• Fortescue, Michael (1998). Language Relations across Bering Strait: Reappraising the Archaeological and Linguistic Evidence. London and New York: Cassell.
  • Kari, James and Ben A. Potter. (2010). "The Dene–Yeniseian Connection, Bridging Asia and North America." The Dene–Yeniseian Connection, ed. by J. Kari and B. Potter, 1–24. Anthropological Papers of the University of Alaska, new series, vol. 5. Fairbanks: University of Alaska Fairbanks, Department of Anthropology.
  • Rice, Keren. (2011). Review of The Dene-Yeniseian Connection, ed. by James Kari and Ben A. Potter. Diachronica 28:2:255–271.
  • Rubicz, R., Melvin, K.L., Crawford, M.H. (2002). "Genetic Evidence for the phylogenetic relationship between Na-Dene and Yeniseian speakers." Human Biology, 43(6):743–60.
  • Ruhlen, Merritt (1998). "The Origin of the Na-Dene". Proceedings of the National Academy of Sciences of the United States of America. 95(23):13994–6.
  • Sicoli, Mark A. and Holton, Gary (2014). "Linguistic Phylogenies Support Back-Migration from Beringia to Asia." PLoS ONE, 9(3): e91722.
  • Vajda, Edward J. (2011) "A Response to Campbell." International Journal of American Linguistics 77.3:451–452.
  • Wilson, Joseph A.P. (2008). "A New Perspective on Later Migration(s): The Possible Recent Origin of Some Native American Haplotypes". Critique of Anthropology 28(3):267–78.

External links

  • ; the 2011 2nd printing has corriagenda for 14 articles in the 2010 ist printingThe Dene–Yeniseian ConnectionOrdering information and news items for
  • March 24, 2012 Dene-Yeniseian Workshop, University of Alaska Fairbanks, sponsored by ANLC; lecture by Ed Vajda and other papers now available via ANLC and YouTube.
  • Anchorage Daily News"New language research supports land bridge evidence"
  • Dené–Yeniseian Swadesh lists (incomplete)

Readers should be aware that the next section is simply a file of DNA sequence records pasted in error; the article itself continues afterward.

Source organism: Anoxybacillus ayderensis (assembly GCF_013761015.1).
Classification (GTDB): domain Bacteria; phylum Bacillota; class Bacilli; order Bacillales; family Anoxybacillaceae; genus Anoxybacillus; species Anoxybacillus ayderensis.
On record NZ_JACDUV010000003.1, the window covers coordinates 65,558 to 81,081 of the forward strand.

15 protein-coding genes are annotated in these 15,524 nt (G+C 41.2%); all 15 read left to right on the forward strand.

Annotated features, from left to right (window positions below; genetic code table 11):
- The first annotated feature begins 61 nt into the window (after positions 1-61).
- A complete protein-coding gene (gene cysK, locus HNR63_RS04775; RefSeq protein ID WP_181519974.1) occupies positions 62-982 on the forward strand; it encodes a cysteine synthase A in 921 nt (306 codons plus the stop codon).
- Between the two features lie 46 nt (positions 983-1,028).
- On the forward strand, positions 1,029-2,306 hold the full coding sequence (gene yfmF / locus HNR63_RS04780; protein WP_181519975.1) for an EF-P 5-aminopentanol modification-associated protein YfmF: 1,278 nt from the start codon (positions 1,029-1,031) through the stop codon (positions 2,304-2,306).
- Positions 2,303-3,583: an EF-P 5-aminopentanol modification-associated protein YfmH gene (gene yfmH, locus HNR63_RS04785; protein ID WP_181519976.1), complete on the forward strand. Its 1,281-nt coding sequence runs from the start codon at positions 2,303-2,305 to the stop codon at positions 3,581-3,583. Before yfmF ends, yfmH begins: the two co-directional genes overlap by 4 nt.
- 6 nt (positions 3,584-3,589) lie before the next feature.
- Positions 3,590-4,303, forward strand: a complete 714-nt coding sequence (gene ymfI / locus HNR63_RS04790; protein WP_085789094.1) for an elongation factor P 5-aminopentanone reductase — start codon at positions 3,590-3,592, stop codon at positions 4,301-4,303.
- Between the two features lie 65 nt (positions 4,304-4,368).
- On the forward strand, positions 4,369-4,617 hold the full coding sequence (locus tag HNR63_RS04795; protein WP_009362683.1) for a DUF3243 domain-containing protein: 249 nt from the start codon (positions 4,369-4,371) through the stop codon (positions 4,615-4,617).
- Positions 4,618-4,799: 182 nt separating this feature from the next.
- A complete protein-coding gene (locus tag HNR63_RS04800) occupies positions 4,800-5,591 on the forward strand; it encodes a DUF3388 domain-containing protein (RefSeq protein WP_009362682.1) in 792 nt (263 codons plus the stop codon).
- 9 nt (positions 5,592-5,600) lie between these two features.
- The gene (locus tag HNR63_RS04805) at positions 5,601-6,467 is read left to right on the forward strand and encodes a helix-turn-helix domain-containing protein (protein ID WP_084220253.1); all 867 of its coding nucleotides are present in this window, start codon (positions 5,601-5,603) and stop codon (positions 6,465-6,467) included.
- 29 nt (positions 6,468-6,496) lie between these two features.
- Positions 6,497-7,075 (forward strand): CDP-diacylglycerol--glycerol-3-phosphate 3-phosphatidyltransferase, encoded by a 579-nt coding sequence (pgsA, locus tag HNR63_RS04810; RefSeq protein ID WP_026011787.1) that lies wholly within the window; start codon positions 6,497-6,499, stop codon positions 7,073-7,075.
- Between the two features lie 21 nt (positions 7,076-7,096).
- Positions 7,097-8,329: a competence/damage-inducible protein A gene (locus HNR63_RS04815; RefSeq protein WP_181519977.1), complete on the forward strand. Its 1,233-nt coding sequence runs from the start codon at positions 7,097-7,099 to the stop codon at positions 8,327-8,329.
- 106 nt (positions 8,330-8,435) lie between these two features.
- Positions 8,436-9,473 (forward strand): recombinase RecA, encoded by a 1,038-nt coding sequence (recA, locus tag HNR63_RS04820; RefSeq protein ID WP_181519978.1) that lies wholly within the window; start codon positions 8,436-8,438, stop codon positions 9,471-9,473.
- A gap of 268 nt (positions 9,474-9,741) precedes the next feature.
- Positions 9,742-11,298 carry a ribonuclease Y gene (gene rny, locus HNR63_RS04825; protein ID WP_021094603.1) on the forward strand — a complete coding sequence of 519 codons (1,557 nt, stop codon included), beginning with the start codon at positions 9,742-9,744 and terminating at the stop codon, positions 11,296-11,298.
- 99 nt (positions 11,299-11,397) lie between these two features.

• Linguistic Phylogenies Support Back-Migration from Beringia to Asia – Presents evidence that the ancestors of the Yeniseian-speaking people went west from the Bering land bridge, whereas the ancestors of Na-Dené went east.
This article was sourced from Creative Commons Attribution-ShareAlike License; additional terms may apply. World Heritage Encyclopedia content is assembled from numerous content providers, Open Access Publishing, and in compliance with The Fair Access to Science and Technology Research Act (FASTR), Wikimedia Foundation, Inc., Public Library of Science, The Encyclopedia of Life, Open Book Publishers (OBP), PubMed, U.S. National Library of Medicine, National Center for Biotechnology Information, U.S. National Library of Medicine, National Institutes of Health (NIH), U.S. Department of Health & Human Services, and, which sources content from all federal, state, local, tribal, and territorial government publication portals (.gov, .mil, .edu). Funding for and content contributors is made possible from the U.S. Congress, E-Government Act of 2002.
Crowd sourced content that is contributed to World Heritage Encyclopedia is peer reviewed and edited by our editorial staff to ensure quality scholarly research articles.
By using this site, you agree to the Terms of Use and Privacy Policy. World Heritage Encyclopedia™ is a registered trademark of the World Public Library Association, a non-profit organization.

Copyright © World Library Foundation. All rights reserved. eBooks from Hawaii eBook Library are sponsored by the World Library Foundation,
a 501c(4) Member's Support Non-Profit Organization, and is NOT affiliated with any governmental agency or department.